Shock and marvel combine in our appreciation of the award-worthy art direction, phenomenal cinematography and special effects that provide a near seamless, non-stop chronicle of the death-defying mission the two young soldiers undertake.
What could this Philistine of a male know about the trials and tribulations of the intrepid March sisters — Meg, Jo, Beth and Amy — and about sisterhood, feminism, devotion to family and the desire to have an identifying career in a stultifying society that believed a woman's place was in the home? In short, while I know, my genes dictate that I don't really know.
What is this aberration, this bizarre concoction of what the human experience can turn into when internal wires cross and hormones contraindicate? There is no propriety, no adhesion to accepted rules of society except under duress or threat of death.
"Richard Jewell," director Clint Eastwood's skillfully told account of how a hero was turned into a scapegoat following the murderous bombing at the 1996 Olympics, stokes that greatest fear upon which our judicial system is based: that an innocent soul might be convicted of a crime.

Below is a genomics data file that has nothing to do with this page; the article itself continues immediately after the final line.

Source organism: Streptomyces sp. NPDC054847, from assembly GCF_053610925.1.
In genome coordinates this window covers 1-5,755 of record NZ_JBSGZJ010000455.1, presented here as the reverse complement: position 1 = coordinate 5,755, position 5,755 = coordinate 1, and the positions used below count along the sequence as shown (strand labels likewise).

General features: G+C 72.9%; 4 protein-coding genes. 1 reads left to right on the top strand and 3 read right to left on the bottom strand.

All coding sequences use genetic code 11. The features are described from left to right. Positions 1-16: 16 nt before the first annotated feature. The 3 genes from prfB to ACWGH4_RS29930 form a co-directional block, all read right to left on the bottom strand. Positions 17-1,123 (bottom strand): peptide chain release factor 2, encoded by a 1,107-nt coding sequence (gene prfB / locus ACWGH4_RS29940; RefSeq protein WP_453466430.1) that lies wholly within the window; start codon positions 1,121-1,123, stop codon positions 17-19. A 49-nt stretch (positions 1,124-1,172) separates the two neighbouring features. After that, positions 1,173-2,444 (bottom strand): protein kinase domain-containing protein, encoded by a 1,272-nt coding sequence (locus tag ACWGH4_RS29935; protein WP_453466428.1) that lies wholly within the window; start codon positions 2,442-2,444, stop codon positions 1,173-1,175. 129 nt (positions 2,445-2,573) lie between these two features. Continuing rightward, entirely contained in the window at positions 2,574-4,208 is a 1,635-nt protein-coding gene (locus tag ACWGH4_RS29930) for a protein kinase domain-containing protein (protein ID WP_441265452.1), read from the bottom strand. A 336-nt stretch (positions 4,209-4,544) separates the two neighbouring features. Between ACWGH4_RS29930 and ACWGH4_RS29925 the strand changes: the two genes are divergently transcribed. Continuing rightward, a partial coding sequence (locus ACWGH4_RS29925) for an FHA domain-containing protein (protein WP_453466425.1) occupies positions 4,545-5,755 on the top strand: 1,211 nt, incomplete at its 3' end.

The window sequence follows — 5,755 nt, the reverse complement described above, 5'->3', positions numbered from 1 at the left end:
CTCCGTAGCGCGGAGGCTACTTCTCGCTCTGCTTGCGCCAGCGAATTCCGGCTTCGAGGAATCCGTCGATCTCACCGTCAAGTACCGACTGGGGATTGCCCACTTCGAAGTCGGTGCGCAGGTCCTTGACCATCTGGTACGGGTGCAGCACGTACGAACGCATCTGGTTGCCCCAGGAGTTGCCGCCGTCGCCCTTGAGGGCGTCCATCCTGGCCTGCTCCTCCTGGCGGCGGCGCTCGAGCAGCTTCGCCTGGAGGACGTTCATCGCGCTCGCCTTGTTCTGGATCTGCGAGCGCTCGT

Fact is, we've been poisoning humankind's well since first we learned how to make a profit out of it while concomitantly rationalizing, if bothering at all, that we'll worry about it later. Well, it's later.
The red-blooded American portion of me, the part that in my youth soaked up John Wayne movies, was gratified by the spirit of director James Mangold's studiously executed "Ford v Ferrari." Rah, rah and all that good stuff.
Expect no answer to the problem in this film but just a good old college try courtesy of Joon-ho Bong who, with co-writer Han Jin Won, astutely delves into the complex tapestry of the relationship between the landed and the impoverished.
If you're that particularly obnoxious sort who has to let everyone in the theater know your uncanny skill at guessing the plot, shh! But for my kindred spirits who, like me, can't figure these things out for the proverbial million dollars, you have to decide whether or not to trust that the director will ultimately tie things up in a manner that will win your satisfaction. I voted in the affirmative.
In self-imposed hiatus and exile from his storied career when we meet him, Mallo is an anxious confluence of nostalgia, regret, uncertainty and just a little glimmer of hope that might just be our wishful thinking.
But while the movie's crystal ball-inspired doodads, gewgaws and thingamajigs are perhaps sublimated to suggest the deal with the Devil they insinuate, the profoundness of what might come to be is spookily evoked in Pitt's performance. His embodiment of the hero it'd take to navigate the Big Brother-inspired anxieties of this prophesied world is sublimely perceptive.